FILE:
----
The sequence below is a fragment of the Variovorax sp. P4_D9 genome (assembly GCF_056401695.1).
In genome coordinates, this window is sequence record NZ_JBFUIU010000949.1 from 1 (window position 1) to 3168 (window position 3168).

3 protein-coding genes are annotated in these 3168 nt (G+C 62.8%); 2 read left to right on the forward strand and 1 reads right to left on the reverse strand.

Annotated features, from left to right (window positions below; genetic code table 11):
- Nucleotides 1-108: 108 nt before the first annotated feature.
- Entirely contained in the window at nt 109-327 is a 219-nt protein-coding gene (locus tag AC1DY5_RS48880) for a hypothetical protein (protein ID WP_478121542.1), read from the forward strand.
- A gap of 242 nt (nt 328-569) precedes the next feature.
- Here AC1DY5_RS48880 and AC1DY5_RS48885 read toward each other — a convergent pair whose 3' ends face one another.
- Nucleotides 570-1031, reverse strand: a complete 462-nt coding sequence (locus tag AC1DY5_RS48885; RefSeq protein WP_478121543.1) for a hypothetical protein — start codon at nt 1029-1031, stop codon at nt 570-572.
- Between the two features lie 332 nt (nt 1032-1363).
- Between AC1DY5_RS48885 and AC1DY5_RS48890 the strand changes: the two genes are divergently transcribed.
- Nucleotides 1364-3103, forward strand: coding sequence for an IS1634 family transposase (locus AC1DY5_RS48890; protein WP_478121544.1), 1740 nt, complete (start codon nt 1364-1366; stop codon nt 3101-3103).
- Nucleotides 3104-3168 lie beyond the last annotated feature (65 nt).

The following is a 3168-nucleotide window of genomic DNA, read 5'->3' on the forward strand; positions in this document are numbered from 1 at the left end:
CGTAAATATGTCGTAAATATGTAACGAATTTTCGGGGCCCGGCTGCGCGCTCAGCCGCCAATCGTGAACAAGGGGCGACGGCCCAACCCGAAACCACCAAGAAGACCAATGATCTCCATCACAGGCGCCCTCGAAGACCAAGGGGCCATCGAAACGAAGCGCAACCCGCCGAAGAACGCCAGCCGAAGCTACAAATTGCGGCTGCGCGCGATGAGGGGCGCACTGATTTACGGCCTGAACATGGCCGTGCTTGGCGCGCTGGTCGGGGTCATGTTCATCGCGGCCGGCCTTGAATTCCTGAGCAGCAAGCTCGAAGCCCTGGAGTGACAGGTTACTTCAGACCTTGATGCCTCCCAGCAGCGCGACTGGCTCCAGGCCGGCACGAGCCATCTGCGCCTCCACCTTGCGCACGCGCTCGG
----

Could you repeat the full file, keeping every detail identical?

The sequence below is a fragment of the Variovorax sp. P4_D9 genome (assembly GCF_056401695.1).
In genome coordinates, this window is sequence record NZ_JBFUIU010000949.1 from 1 (window position 1) to 3168 (window position 3168).

3 protein-coding genes are annotated in these 3168 nt (G+C 62.8%); 2 read left to right on the forward strand and 1 reads right to left on the reverse strand.

Annotated features, from left to right (window positions below; genetic code table 11):
- Nucleotides 1-108: 108 nt before the first annotated feature.
- Entirely contained in the window at nt 109-327 is a 219-nt protein-coding gene (locus tag AC1DY5_RS48880) for a hypothetical protein (protein ID WP_478121542.1), read from the forward strand.
- A gap of 242 nt (nt 328-569) precedes the next feature.
- Here AC1DY5_RS48880 and AC1DY5_RS48885 read toward each other — a convergent pair whose 3' ends face one another.
- Nucleotides 570-1031, reverse strand: a complete 462-nt coding sequence (locus tag AC1DY5_RS48885; RefSeq protein WP_478121543.1) for a hypothetical protein — start codon at nt 1029-1031, stop codon at nt 570-572.
- Between the two features lie 332 nt (nt 1032-1363).
- Between AC1DY5_RS48885 and AC1DY5_RS48890 the strand changes: the two genes are divergently transcribed.
- Nucleotides 1364-3103, forward strand: coding sequence for an IS1634 family transposase (locus AC1DY5_RS48890; protein WP_478121544.1), 1740 nt, complete (start codon nt 1364-1366; stop codon nt 3101-3103).
- Nucleotides 3104-3168 lie beyond the last annotated feature (65 nt).

The following is a 3168-nucleotide window of genomic DNA, read 5'->3' on the forward strand; positions in this document are numbered from 1 at the left end:
CGTAAATATGTCGTAAATATGTAACGAATTTTCGGGGCCCGGCTGCGCGCTCAGCCGCCAATCGTGAACAAGGGGCGACGGCCCAACCCGAAACCACCAAGAAGACCAATGATCTCCATCACAGGCGCCCTCGAAGACCAAGGGGCCATCGAAACGAAGCGCAACCCGCCGAAGAACGCCAGCCGAAGCTACAAATTGCGGCTGCGCGCGATGAGGGGCGCACTGATTTACGGCCTGAACATGGCCGTGCTTGGCGCGCTGGTCGGGGTCATGTTCATCGCGGCCGGCCTTGAATTCCTGAGCAGCAAGCTCGAAGCCCTGGAGTGACAGGTTACTTCAGACCTTGATGCCTCCCAGCAGCGCGACTGGCTCCAGGCCGGCACGAGCCATCTGCGCCTCCACCTTGCGCACGCGCTCGG